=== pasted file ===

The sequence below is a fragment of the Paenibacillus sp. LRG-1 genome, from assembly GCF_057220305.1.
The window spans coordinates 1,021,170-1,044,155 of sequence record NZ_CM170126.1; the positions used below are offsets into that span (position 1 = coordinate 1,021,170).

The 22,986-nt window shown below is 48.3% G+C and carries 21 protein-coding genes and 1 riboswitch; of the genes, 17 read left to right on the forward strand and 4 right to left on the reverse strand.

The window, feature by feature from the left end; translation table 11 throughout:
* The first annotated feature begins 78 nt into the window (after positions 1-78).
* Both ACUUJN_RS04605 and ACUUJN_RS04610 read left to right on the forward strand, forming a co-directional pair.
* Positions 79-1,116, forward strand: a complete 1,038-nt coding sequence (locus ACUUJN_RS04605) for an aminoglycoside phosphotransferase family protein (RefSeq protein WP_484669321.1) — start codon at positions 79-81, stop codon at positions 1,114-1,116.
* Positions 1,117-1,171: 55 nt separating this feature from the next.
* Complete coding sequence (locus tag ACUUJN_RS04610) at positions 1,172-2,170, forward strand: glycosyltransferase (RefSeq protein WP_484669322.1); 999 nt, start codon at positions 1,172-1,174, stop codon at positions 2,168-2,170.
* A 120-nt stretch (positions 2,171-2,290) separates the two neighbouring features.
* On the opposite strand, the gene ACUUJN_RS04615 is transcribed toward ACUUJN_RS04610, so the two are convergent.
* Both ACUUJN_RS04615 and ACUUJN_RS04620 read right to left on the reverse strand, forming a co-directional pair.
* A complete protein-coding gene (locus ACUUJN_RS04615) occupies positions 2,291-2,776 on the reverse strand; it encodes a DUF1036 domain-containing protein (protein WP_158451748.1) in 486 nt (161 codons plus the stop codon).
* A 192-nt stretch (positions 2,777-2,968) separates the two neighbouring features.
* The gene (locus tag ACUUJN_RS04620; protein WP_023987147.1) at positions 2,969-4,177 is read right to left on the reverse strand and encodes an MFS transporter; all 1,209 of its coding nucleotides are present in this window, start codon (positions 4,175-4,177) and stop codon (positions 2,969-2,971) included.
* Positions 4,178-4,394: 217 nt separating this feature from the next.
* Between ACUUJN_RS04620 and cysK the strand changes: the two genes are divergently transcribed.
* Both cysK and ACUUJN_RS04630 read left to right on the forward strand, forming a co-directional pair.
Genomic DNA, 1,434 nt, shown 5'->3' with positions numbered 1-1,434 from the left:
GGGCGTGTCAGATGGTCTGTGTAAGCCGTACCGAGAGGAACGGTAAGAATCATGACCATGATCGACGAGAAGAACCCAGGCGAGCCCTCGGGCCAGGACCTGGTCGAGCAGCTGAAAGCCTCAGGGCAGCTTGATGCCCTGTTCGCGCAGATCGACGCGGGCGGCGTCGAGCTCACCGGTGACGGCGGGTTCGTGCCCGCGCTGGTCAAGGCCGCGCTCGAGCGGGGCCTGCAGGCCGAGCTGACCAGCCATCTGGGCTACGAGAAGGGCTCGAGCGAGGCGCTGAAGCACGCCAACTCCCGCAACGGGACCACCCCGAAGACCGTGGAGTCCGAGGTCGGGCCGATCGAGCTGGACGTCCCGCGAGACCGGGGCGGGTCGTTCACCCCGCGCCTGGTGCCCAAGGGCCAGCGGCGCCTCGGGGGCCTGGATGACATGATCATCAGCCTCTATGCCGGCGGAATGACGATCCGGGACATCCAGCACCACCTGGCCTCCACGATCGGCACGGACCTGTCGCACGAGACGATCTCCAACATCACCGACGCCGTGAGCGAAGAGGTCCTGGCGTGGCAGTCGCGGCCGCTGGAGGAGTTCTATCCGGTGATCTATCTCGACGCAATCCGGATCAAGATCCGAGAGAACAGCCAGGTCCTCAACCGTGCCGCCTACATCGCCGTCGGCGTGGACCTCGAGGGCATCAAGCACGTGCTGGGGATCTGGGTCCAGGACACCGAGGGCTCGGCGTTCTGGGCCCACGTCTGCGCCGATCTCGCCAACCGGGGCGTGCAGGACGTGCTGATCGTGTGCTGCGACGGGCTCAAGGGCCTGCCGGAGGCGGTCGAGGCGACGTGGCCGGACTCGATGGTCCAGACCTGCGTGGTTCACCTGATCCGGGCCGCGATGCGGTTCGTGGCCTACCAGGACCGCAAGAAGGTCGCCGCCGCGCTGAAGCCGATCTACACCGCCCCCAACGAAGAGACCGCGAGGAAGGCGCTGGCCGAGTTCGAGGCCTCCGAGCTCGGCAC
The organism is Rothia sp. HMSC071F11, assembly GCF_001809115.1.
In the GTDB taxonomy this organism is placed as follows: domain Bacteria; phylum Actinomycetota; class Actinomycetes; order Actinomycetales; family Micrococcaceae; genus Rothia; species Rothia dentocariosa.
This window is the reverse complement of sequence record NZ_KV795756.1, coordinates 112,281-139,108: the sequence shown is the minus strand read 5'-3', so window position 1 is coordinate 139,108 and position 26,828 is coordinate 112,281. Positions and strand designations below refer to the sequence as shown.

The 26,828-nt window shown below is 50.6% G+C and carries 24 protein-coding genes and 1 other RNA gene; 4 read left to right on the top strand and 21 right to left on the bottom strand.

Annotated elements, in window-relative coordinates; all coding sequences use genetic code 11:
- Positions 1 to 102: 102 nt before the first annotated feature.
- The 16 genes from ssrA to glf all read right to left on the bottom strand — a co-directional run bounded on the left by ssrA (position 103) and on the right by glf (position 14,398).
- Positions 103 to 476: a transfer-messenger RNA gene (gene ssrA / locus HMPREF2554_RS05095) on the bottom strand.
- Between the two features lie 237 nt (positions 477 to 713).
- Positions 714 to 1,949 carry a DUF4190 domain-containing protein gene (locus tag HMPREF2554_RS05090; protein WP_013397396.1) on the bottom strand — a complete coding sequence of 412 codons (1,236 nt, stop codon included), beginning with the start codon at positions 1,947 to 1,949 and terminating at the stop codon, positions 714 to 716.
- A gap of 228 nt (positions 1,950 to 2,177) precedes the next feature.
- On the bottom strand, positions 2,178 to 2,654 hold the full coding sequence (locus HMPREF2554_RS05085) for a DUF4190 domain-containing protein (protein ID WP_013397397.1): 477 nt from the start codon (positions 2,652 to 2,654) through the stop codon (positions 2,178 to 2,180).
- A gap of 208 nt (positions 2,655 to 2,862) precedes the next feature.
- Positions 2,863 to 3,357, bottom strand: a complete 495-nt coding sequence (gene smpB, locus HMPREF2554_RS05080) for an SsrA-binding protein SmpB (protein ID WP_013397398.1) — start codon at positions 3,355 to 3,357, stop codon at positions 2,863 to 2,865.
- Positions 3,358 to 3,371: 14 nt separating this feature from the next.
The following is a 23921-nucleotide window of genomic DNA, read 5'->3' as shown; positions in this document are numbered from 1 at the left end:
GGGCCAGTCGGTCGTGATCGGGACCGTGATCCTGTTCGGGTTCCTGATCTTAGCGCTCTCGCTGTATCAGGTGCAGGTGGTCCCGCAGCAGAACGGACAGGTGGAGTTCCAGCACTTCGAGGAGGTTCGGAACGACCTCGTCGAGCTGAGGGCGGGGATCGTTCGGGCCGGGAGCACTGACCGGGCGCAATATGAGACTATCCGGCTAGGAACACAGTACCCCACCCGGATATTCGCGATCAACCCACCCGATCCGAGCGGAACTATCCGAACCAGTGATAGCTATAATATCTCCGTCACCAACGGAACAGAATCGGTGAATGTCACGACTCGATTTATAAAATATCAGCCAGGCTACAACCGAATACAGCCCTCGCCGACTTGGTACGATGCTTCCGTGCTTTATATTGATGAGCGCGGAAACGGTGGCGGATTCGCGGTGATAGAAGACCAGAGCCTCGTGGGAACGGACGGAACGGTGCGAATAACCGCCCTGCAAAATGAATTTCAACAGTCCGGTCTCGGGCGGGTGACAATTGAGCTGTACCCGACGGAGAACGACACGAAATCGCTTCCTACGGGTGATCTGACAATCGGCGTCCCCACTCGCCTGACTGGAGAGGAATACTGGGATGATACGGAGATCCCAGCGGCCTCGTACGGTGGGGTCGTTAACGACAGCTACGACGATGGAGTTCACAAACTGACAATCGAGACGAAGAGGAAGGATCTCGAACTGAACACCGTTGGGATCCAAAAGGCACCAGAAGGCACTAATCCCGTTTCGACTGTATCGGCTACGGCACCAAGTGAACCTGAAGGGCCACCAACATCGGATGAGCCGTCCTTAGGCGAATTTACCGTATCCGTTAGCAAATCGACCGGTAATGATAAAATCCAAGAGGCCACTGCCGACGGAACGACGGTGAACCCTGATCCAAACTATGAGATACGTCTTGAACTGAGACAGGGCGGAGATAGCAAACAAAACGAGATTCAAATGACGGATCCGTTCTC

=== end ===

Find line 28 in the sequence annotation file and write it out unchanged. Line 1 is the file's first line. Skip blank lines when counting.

- Positions 103 to 476: a transfer-messenger RNA gene (gene ssrA / locus HMPREF2554_RS05095) on the bottom strand.